Melissa, Writer, age 5

Today, I am a writer. 

I have always been a writer. I see that, having dusted myself off, reacquainting myself, and allowing myself time to spend writing. My goals need to be developed and may even change. My audience, subject, and purpose may vary. But my identity as a writer does not.

Wednesday, March 5, 2014

Developing Identity: Vulnerability and Value (Children Want to Write #2)

[As a member of my school’s Leadership Team, I have volunteered to facilitate a monthly book study using the text Children Want to Write: Donald Graves and the Revolution in Children’s Writing. This is one entry in an intended series devoted to reflections, musings, and captured wisdom that results from our book study readings and discussions. See how it started here.]

The DVD that accompanies Children Want to Write is a treasure trove of additional fodder for reflective teachers. When introducing the reading assignment for our session (chapters 1 & 2), I prepared colleagues to expect the featured video for chapter 2, “The Mother of the Story,” to be part of our discussion. Together we viewed the clip in which one young writer, Debbie, articulates what writing is really about—for her.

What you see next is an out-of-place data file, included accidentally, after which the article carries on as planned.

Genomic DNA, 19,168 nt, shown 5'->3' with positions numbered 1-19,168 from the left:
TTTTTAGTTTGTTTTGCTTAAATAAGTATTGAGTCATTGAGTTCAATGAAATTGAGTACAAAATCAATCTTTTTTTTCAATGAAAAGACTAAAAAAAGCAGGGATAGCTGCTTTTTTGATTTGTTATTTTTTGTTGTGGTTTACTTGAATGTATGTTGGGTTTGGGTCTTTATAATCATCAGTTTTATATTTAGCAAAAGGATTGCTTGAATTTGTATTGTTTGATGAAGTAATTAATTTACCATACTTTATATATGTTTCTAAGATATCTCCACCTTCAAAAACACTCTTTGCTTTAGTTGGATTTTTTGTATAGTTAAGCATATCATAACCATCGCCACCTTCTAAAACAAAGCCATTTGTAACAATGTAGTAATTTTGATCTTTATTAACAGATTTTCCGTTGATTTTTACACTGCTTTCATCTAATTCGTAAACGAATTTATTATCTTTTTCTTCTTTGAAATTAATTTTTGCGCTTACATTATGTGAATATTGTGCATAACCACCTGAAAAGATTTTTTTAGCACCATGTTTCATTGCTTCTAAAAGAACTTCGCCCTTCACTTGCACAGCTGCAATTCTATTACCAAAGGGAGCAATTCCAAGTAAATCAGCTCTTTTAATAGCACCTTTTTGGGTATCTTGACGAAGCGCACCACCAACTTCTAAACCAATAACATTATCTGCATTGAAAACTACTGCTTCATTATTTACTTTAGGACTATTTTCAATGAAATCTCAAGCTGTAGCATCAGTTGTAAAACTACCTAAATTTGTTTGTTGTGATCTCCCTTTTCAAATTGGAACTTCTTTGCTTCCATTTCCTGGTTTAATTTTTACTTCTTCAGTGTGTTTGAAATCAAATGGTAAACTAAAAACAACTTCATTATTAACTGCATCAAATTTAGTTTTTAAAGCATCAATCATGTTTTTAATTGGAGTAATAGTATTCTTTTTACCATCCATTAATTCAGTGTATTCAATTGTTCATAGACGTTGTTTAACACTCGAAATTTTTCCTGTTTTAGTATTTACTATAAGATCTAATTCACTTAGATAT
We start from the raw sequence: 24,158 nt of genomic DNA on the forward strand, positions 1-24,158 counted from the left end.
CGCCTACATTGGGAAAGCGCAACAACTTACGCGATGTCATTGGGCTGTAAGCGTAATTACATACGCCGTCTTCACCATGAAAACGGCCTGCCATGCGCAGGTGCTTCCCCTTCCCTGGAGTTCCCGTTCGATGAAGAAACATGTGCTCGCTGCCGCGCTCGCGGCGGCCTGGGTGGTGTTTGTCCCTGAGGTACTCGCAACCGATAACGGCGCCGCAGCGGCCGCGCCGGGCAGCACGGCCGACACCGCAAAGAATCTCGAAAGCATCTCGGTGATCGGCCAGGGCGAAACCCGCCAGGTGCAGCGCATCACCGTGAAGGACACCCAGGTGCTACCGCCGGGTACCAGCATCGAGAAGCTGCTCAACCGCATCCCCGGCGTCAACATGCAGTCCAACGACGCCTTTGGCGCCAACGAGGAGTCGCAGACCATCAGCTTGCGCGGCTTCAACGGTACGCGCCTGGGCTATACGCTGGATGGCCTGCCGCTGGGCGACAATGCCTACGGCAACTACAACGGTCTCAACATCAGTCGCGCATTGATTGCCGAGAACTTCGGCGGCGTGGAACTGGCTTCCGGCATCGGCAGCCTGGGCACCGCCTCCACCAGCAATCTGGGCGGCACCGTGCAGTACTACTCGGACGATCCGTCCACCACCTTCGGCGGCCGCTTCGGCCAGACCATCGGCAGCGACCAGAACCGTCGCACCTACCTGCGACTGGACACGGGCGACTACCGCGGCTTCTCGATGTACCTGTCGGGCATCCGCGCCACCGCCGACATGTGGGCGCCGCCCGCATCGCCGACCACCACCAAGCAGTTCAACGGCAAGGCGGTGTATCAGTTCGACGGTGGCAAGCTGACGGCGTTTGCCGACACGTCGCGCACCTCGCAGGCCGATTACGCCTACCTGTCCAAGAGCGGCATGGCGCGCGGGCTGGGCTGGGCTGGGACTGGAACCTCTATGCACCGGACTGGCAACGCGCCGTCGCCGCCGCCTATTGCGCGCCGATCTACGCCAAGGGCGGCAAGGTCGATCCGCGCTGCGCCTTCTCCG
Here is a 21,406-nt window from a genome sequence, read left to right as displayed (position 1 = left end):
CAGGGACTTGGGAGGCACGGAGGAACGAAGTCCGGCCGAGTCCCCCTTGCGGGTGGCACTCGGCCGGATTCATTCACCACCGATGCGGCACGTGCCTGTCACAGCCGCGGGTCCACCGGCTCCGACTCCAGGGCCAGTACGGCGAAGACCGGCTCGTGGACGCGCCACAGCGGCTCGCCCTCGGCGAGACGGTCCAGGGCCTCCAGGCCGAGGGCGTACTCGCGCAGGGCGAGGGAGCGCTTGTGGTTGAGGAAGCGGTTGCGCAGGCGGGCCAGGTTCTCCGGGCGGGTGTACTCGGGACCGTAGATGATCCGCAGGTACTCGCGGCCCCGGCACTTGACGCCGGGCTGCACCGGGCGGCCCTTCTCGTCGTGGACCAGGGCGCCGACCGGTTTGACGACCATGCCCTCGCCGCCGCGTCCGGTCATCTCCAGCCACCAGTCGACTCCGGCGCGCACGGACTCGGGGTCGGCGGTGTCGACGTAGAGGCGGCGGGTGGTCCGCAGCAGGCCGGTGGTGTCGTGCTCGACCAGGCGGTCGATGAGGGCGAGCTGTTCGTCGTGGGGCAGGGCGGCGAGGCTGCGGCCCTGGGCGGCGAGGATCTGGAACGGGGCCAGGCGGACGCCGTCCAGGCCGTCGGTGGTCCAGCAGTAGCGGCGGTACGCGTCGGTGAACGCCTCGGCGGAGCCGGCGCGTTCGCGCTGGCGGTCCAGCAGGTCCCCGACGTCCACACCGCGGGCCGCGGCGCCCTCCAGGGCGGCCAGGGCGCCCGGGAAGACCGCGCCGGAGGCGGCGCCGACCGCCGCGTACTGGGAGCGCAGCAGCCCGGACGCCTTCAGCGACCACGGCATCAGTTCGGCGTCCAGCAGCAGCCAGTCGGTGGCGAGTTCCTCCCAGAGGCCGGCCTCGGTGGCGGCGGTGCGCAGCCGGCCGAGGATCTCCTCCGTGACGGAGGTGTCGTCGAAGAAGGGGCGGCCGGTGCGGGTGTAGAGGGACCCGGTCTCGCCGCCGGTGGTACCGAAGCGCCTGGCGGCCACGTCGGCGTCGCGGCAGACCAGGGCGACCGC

During the group viewing, I asked colleagues to watch the video specifically to identify characteristics of this student that made her a writer. The interview Lucy Calkins conducts with Debbie emphasizes her identity as a writer. She describes her ownership of her writing, expressing how she is in control of the choices and decisions related to her work. While she honors the influence of others in her writing community, she knows she is ultimately the decision-maker, or “the mother of the story.”

In the resulting conversation, my colleagues and I reflected on the conditions that are currently in place in our writing workshops, and we dreamed aloud of what we would like to see and do in order to promote such self-awareness and high levels of reflection in our own students. We want to nurture our students towards the development of their own writing identities.